House begins new gov. transparency initiative; REAL ID deadline extended
By Brad Boles
It’s been a very busy past month traveling around the district meeting with constituents, attending events within the district and working on future legislation. The 2020 session will be here before we know it! I wanted to take time to give a quick update on some important topics going on at the Capitol.
On Friday, Speaker Charles McCall announced a new initiative to build off of greater oversight and transparency efforts by the House over the past three years. Through this new initiative, House committees are assigned to regularly monitor the governing boards of more than three dozen state agencies so legislators can be better informed on the function of each board and their current concerns.
This may involve House members sitting in on boards’ executive sessions. Under the Open Meeting Act, agency governing boards can remove the public from their meetings to hold executive sessions where they must discuss matters, such as employment or legal actions, where disclosure of information could violate state or federal law. However, the act also says that state legislators who serve on a committee related to the board may attend these executive session meetings, and there may be some legislators who choose to do so.
There are currently nearly 200 state governing boards, all with varied duties and areas of expertise. Several of my colleagues in the House have already begun this effort, and many more will attend upcoming meetings of the three dozen agencies we will begin watching.
As Chair of County & Municipal Government Committee, I’ll begin working closer with the Oklahoma Municipal Power Authority. Either I or one of my fellow committee members will attend each of their meetings so we are updated on issues they’re facing and can receive information on a topic directly from them.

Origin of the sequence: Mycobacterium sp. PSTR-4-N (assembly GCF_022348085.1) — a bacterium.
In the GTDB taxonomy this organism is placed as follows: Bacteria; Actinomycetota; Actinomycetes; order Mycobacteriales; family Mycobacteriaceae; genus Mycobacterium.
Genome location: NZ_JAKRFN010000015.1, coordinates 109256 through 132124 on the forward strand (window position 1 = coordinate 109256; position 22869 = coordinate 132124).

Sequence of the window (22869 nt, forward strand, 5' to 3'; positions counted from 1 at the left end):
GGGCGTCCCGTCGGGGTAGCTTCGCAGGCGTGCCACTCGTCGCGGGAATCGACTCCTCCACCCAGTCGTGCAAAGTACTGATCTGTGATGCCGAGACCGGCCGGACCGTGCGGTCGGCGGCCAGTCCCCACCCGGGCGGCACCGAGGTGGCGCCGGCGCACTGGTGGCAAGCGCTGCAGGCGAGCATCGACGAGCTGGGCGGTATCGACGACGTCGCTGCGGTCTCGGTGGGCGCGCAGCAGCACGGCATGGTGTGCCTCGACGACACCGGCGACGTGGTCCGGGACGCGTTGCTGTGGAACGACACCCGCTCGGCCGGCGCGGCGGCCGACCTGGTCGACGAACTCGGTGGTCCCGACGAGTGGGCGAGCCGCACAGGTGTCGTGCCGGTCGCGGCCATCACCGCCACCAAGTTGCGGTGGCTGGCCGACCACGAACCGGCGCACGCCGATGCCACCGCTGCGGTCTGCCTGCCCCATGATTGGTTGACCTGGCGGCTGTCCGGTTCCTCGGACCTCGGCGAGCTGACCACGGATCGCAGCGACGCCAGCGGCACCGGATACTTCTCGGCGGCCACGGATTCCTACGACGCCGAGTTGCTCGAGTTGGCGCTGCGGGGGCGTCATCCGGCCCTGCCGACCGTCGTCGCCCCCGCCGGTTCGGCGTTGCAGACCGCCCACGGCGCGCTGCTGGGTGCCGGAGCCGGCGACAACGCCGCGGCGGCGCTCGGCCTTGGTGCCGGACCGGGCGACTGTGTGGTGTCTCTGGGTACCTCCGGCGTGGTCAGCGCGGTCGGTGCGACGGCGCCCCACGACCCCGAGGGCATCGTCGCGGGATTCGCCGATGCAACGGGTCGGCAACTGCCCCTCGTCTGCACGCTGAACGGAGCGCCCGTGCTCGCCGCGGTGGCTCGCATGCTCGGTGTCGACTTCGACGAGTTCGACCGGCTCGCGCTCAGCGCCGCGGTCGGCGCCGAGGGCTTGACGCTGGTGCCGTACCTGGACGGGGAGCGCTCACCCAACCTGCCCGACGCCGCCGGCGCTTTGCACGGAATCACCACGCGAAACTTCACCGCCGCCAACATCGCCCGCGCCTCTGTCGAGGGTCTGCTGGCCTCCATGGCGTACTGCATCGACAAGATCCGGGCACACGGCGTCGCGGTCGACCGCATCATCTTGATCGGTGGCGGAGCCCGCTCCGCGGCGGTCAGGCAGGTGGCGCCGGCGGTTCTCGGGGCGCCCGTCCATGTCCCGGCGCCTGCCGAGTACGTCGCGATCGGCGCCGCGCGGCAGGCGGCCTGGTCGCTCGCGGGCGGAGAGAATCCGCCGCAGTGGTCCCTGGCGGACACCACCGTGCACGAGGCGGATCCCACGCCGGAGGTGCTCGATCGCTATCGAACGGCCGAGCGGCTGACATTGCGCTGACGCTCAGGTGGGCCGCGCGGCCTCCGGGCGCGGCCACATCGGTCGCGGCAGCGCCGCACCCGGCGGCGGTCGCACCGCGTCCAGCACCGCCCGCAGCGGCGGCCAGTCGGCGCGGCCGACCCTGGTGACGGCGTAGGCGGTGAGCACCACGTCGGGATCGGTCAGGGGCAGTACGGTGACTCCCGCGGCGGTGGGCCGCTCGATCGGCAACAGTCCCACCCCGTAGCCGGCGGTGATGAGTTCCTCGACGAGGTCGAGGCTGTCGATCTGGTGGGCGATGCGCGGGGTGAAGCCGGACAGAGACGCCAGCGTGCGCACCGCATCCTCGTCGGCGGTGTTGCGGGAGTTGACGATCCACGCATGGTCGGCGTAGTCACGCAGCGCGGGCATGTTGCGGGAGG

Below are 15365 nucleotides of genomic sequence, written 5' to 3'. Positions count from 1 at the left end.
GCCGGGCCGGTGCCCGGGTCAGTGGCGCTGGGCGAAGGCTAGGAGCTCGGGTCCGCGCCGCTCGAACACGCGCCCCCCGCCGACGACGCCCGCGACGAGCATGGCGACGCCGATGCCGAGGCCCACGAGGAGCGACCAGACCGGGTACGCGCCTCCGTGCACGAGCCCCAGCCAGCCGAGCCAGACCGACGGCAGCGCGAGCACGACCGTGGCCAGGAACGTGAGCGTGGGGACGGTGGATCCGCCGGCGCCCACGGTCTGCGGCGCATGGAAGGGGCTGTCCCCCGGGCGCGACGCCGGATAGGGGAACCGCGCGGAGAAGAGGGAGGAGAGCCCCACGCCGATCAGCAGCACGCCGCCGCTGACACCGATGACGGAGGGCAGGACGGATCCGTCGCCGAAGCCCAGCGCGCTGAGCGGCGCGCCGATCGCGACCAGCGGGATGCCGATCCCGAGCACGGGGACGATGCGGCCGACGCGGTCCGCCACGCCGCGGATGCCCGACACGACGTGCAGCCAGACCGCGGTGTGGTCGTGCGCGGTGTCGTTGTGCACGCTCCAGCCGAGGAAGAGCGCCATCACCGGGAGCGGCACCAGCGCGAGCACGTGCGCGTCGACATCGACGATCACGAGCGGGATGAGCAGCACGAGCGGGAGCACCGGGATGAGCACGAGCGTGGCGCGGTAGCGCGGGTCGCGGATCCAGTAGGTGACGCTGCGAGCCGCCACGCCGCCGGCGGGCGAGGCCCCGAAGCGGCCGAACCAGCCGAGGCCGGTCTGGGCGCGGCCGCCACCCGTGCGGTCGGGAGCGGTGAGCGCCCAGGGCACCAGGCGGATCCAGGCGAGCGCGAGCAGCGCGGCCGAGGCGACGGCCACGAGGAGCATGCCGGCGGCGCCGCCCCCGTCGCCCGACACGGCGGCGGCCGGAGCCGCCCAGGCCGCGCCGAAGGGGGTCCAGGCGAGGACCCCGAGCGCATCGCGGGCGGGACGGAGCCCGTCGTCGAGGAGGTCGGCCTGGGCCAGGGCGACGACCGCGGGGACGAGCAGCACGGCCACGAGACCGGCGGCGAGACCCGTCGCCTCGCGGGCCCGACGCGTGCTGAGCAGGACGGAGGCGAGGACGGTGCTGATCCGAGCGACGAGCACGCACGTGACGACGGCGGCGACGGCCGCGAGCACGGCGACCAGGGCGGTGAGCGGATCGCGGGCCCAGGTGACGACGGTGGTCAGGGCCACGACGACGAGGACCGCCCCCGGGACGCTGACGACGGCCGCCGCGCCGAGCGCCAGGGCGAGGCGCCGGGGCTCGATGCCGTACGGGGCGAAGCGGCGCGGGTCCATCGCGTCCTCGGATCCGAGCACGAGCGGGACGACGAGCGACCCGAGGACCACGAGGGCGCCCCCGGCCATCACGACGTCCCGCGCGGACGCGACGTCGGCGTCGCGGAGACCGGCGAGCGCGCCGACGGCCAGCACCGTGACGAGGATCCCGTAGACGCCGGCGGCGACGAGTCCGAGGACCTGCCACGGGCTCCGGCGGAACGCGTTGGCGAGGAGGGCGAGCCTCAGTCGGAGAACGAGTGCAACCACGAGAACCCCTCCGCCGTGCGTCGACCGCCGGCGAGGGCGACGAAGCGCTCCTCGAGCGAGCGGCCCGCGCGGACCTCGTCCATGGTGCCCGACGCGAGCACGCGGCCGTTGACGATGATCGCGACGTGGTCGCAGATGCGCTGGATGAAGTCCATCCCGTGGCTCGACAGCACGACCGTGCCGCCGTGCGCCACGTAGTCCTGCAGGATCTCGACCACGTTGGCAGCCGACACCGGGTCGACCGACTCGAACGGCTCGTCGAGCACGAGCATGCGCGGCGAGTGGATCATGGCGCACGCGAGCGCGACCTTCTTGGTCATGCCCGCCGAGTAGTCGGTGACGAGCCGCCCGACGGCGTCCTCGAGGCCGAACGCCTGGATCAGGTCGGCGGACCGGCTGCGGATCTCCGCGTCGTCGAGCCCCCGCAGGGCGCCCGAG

You can’t be at every single meeting for these nearly 200 boards, but House members can, and this initiative will keep us more informed on the topics that matter most so we can become more effective lawmakers and representatives of the people.
Earlier this month, REAL ID made news headlines across the state regarding the federal deadline. With our Oct. 10 extension deadline expiring, I had numerous constituents contact me with concerns about traveling or continuing access to federal buildings or U.S. military bases. Thankfully, Oklahoma received an extension to become REAL ID compliant by Sept. 18, 2020.
In 2005, the U.S. Congress passed the REAL ID Act to make driver’s licenses more difficult to forge after the events of Sept. 11, 2001. The act requires additional measures to ensure a person is whom they claim to be. However, in 2007, Oklahomans raised privacy concerns about the information gathered and kept on the IDs. After these concerns were addressed, Oklahoma began the process in 2017 to become REAL ID compliant. Without this latest extension, Oklahoma residents would need to provide other acceptable forms of identification to fly commercially or to enter federal facilities.
Gov. Stitt said that the Dept. of Public Safety will start issuing the updated IDs beginning in April. DPS should begin releasing more information in the near future on what documents will be needed to process the REAL ID request and locations that an ID can be obtained. Public Safety Commissioner John Scully said it’s a priority to make the process as easy as possible.
This extension is a relief for many Oklahomans who travel regularly or work in federal buildings or on military bases. I’m thankful the governor and leadership at DPS worked to secure this deadline and continue to work to get Oklahoman in full compliance ahead of the new deadline.
I encourage my constituents to stay engaged and reach out to me with your opinions of certain bills or of a particular issue. As your state representative, it’s my job to be your voice at the State Capitol and I want to represent you and District 51 well.